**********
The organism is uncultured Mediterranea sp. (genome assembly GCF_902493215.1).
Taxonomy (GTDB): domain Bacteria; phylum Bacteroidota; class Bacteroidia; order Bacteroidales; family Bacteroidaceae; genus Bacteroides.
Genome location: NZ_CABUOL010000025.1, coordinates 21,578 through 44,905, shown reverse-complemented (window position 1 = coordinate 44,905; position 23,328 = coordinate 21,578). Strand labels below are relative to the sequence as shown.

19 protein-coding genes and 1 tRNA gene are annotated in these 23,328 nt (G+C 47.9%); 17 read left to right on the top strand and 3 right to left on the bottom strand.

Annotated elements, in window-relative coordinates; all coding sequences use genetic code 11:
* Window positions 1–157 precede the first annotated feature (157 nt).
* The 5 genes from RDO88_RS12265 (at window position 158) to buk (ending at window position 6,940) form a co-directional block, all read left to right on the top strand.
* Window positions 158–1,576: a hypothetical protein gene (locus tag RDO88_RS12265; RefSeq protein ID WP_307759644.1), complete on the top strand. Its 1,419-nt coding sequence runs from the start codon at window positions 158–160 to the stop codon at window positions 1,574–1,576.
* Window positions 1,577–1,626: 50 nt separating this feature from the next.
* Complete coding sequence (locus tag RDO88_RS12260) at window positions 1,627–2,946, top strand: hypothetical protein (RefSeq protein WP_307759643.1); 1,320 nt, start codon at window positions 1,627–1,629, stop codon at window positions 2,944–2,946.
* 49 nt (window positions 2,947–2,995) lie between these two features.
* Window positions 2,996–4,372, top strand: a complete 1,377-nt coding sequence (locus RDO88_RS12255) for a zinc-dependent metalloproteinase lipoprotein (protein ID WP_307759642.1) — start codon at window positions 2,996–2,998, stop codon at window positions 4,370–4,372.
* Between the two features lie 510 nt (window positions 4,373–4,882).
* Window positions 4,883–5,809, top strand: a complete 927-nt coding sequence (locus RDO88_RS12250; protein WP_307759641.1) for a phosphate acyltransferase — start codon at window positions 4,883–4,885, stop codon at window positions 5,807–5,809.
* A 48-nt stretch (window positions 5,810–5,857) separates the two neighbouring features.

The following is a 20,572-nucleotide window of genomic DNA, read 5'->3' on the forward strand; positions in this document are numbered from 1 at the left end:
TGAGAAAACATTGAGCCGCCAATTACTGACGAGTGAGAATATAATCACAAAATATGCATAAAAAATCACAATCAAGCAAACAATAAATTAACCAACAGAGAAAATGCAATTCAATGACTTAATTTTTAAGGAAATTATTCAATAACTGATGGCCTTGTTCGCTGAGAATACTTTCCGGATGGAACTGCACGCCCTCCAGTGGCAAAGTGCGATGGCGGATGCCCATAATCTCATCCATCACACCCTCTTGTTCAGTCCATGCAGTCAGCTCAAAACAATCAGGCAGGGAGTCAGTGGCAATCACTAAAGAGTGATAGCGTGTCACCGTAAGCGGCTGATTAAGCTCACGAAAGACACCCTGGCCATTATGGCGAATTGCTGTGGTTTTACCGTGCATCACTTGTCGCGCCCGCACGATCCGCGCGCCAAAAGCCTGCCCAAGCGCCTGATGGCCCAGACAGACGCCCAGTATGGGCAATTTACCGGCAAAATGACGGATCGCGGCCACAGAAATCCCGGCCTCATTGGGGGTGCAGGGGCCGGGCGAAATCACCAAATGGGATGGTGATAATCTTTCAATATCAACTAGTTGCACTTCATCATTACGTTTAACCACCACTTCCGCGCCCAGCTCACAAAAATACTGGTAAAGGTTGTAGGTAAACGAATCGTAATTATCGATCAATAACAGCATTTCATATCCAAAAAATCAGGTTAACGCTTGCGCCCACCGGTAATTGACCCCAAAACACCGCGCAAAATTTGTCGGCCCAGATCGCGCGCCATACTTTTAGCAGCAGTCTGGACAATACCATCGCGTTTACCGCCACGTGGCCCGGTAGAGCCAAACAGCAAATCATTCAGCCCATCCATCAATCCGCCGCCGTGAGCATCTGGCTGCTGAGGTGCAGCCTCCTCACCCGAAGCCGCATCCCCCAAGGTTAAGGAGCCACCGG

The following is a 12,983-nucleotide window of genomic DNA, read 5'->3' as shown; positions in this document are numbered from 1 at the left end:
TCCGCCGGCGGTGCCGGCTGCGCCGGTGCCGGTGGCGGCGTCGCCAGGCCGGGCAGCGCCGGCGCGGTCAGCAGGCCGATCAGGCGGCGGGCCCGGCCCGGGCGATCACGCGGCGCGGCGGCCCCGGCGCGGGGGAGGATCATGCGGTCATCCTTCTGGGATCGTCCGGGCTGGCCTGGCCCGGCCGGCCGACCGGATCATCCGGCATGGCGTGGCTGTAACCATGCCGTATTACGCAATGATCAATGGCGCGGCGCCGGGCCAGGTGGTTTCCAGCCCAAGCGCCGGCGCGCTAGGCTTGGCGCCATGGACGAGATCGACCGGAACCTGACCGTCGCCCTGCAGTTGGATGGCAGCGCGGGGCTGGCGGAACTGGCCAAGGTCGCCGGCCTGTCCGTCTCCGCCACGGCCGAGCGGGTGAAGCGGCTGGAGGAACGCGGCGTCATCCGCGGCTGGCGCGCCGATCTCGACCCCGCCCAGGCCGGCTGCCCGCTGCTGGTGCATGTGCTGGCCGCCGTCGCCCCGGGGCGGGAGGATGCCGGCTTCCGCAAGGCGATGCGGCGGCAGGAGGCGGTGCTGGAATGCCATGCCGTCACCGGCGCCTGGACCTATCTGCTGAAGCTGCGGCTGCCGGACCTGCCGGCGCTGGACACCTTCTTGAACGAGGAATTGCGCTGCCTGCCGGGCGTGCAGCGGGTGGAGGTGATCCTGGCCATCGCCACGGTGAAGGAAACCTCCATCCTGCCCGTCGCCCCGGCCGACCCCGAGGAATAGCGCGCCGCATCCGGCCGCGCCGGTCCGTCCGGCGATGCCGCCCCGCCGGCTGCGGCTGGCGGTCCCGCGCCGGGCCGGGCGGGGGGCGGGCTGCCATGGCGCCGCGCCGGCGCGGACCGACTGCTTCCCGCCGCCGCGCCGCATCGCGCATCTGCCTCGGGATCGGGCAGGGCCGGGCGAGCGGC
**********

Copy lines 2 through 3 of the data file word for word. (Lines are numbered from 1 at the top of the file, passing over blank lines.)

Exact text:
Taxonomy (GTDB): domain Bacteria; phylum Bacteroidota; class Bacteroidia; order Bacteroidales; family Bacteroidaceae; genus Bacteroides.
Genome location: NZ_CABUOL010000025.1, coordinates 21,578 through 44,905, shown reverse-complemented (window position 1 = coordinate 44,905; position 23,328 = coordinate 21,578). Strand labels below are relative to the sequence as shown.